By Vicki Paris Goodman
Famous fictitious sleuth Hercule Poirot makes no appearance in this rendition of The Hollow, but the crafty whodunit is vintage Agatha Christie all the way. And it’s yummy.
A whole cadre of intriguing characters meet at the English country estate of Sir Henry (Tim Forsyth) and Lucy (Catharine Christof) Angkatell for a weekend’s R&R. Dr. John Cristow (Mike Jensen) and his milquetoasty wife Gerda (Jessica Tallmadge) are among them. As the good doctor philanders his way through the visit while Gerda sings his praises, one wonders what the two lovely objects of his adulterous affections see in him. In fact, one wonders what Gerda sees in him. Never mind, suffice it to say they see something.
But there is more than just a love quadrangle going on here. Enter upright Edward Angkatell (Joey Greer) and the well-centered Midge Harvey (Whitney Montgomery) whose unrequited love for Edward is palpable to everyone but him. He, on the other hand, pursues Henrietta Angkatell (Chelsea Maidhof), Cristow’s main cheat. So is this then a love “sextangle”? Oh, whatever. And there are more Angkatells in love with one another as to give the movie Chinatown an incestuous run for its money. But again, it’s all beside the point.
No, the deliciousness of The Hollow is in Lucy’s bumbling ineptitude and in Sir Henry’s somehow understandable adoration of her. It’s in the enigmatic overseeing countenance of Gudgeon the butler (James Hurd). It’s in the fine hand and comedic touch of director Neno Pervan, who sets the mood in the first minute with lanterns carried ever so slowly at shoulder height by Gudgeon and maid Doris (Carrie Holt). And it’s in all of Pervan’s other directorial manipulations that give the production its humor, its flair, its intrigue and its panache.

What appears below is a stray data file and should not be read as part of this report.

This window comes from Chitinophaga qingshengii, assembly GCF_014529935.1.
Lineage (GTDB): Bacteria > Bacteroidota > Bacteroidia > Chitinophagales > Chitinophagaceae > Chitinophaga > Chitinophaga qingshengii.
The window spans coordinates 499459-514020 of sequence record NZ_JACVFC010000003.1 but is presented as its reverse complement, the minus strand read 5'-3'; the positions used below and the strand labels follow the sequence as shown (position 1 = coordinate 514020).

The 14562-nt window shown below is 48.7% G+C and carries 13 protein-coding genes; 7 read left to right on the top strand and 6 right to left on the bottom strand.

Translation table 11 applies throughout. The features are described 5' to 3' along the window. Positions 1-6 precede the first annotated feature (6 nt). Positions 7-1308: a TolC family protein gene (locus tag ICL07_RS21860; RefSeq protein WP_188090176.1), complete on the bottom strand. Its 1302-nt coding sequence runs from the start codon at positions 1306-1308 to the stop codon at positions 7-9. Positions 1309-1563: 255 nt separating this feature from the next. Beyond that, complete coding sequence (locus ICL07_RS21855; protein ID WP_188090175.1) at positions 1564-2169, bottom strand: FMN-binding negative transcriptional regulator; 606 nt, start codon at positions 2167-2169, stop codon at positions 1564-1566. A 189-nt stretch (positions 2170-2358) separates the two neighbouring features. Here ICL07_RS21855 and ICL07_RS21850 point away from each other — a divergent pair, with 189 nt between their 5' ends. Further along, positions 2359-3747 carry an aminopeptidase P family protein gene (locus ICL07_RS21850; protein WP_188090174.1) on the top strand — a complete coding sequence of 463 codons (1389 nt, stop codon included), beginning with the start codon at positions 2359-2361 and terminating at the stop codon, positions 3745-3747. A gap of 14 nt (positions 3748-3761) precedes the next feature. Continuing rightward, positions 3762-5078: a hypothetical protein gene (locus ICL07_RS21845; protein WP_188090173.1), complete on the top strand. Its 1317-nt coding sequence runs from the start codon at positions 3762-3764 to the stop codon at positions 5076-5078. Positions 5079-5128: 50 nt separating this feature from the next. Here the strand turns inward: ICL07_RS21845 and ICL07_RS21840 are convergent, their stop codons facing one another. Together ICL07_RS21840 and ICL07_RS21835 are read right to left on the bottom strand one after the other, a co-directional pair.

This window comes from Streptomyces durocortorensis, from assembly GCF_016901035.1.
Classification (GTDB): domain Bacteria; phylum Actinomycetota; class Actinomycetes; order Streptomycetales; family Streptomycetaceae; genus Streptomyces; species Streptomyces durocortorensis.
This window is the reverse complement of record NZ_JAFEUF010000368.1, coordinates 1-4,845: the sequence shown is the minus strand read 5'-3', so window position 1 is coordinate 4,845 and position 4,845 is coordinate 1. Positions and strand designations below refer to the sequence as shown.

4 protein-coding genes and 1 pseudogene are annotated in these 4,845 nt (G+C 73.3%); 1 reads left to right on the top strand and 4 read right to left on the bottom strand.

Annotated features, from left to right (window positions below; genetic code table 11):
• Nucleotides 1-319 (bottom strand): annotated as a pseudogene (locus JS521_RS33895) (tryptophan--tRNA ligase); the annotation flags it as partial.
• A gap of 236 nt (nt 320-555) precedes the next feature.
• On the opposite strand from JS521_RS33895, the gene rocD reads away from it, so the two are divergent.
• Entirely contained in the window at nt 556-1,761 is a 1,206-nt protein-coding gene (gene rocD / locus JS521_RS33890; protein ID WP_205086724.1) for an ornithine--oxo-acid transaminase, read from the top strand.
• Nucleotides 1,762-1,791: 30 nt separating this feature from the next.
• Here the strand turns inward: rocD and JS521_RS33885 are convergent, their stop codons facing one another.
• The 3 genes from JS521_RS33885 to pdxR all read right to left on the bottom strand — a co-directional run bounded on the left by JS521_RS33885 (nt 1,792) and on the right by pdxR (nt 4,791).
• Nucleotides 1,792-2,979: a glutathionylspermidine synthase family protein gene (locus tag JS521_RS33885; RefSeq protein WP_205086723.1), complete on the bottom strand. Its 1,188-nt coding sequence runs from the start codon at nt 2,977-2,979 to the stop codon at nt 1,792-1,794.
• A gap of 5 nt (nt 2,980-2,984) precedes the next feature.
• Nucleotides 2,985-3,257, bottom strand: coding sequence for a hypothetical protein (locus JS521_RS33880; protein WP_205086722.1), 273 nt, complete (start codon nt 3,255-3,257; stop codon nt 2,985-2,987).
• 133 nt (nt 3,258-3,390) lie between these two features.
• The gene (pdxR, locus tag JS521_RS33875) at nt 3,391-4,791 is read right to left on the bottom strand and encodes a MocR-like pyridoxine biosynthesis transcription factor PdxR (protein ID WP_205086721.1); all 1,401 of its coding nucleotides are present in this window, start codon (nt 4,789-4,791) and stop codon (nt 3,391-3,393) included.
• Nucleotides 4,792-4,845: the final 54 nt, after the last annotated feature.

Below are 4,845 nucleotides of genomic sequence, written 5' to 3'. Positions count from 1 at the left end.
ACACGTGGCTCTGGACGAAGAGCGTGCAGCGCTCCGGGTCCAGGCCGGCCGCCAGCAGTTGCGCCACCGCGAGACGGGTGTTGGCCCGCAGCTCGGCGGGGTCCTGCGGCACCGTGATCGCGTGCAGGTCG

Christof is the most delightful Lucy, who sees no reason why the murder of one of her guests should cause anyone to skip a meal, including the victim’s wife. Forsyth’s Henry is clearly enchanted by Lucy’s lightness and carefree inanity– a match made in Heaven (and two excellent casting choices).
The unhappy Henrietta and pathological Veronica (Kate Thomsen), who still carries a torch for Cristow years after their relationship ended, give new meaning to the young and the restless.
Montgomery’s hapless Midge commands our admiration and our sympathy as she stoically pines away for the just as hapless Edward.
The eerily out-of-touch Gerda is handily portrayed by Tallmadge, and Jensen gives Cristow his sleazy insensitivity. He’s the antagonist you love to hate.
David Rousseve and Nicholas Mirante are well cast in the roles of Inspector Colquhoun and Detective Sergeant Penny.
Sound and lighting, by Mladen Milicevic and Kyle Ruebsamen, respectively, are perfectly executed for maximum suspense. And Donna Fritsche’s costumes, especially the young women’s skirted suits and blouses, are to die for. (Oops! No pun intended.)
The fascinating thing about The Hollow is that the murderer turns out to be exactly the one person you might cross off your list first for seeming far too obvious a suspect. Guess who!
The Hollow continues on the Long Beach Playhouse Mainstage through April 24, 2010. Ticket prices are $22 general admission; $20 for seniors (60+); $12 for students with valid student ID. Performances are 8pm Fridays and Saturdays, with Sunday matinees at 2pm on March 21, 28, April 4 and 11. Tickets are available by calling the box office at (562) 494-1014 ext. 1 or at lbplayhouse.org. The Long Beach Playhouse is located at 5021 East Anaheim Street in Long Beach.